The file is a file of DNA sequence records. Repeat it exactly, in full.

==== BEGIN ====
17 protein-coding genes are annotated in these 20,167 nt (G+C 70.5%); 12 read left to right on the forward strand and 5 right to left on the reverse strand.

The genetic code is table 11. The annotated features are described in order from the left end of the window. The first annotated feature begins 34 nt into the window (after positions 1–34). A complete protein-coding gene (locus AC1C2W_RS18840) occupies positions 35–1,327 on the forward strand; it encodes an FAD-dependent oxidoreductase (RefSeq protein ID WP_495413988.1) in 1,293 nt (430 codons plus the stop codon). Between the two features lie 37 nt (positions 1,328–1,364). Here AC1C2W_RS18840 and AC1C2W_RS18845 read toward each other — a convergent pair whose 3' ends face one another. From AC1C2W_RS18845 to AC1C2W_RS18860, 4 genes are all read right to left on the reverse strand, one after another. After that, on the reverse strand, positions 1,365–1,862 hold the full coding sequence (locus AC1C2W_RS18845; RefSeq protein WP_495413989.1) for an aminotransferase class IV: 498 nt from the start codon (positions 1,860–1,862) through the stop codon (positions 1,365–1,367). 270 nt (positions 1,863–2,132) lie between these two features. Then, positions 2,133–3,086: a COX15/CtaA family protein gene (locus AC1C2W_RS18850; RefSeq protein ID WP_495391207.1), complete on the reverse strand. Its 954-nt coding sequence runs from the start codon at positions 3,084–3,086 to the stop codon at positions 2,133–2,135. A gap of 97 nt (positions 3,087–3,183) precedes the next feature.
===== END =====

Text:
17 protein-coding genes are annotated in these 20,167 nt (G+C 70.5%); 12 read left to right on the forward strand and 5 right to left on the reverse strand.

The genetic code is table 11. The annotated features are described in order from the left end of the window. The first annotated feature begins 34 nt into the window (after positions 1–34). A complete protein-coding gene (locus AC1C2W_RS18840) occupies positions 35–1,327 on the forward strand; it encodes an FAD-dependent oxidoreductase (RefSeq protein ID WP_495413988.1) in 1,293 nt (430 codons plus the stop codon). Between the two features lie 37 nt (positions 1,328–1,364). Here AC1C2W_RS18840 and AC1C2W_RS18845 read toward each other — a convergent pair whose 3' ends face one another. From AC1C2W_RS18845 to AC1C2W_RS18860, 4 genes are all read right to left on the reverse strand, one after another. After that, on the reverse strand, positions 1,365–1,862 hold the full coding sequence (locus AC1C2W_RS18845; RefSeq protein WP_495413989.1) for an aminotransferase class IV: 498 nt from the start codon (positions 1,860–1,862) through the stop codon (positions 1,365–1,367). 270 nt (positions 1,863–2,132) lie between these two features. Then, positions 2,133–3,086: a COX15/CtaA family protein gene (locus AC1C2W_RS18850; RefSeq protein ID WP_495391207.1), complete on the reverse strand. Its 954-nt coding sequence runs from the start codon at positions 3,084–3,086 to the stop codon at positions 2,133–2,135. A gap of 97 nt (positions 3,087–3,183) precedes the next feature.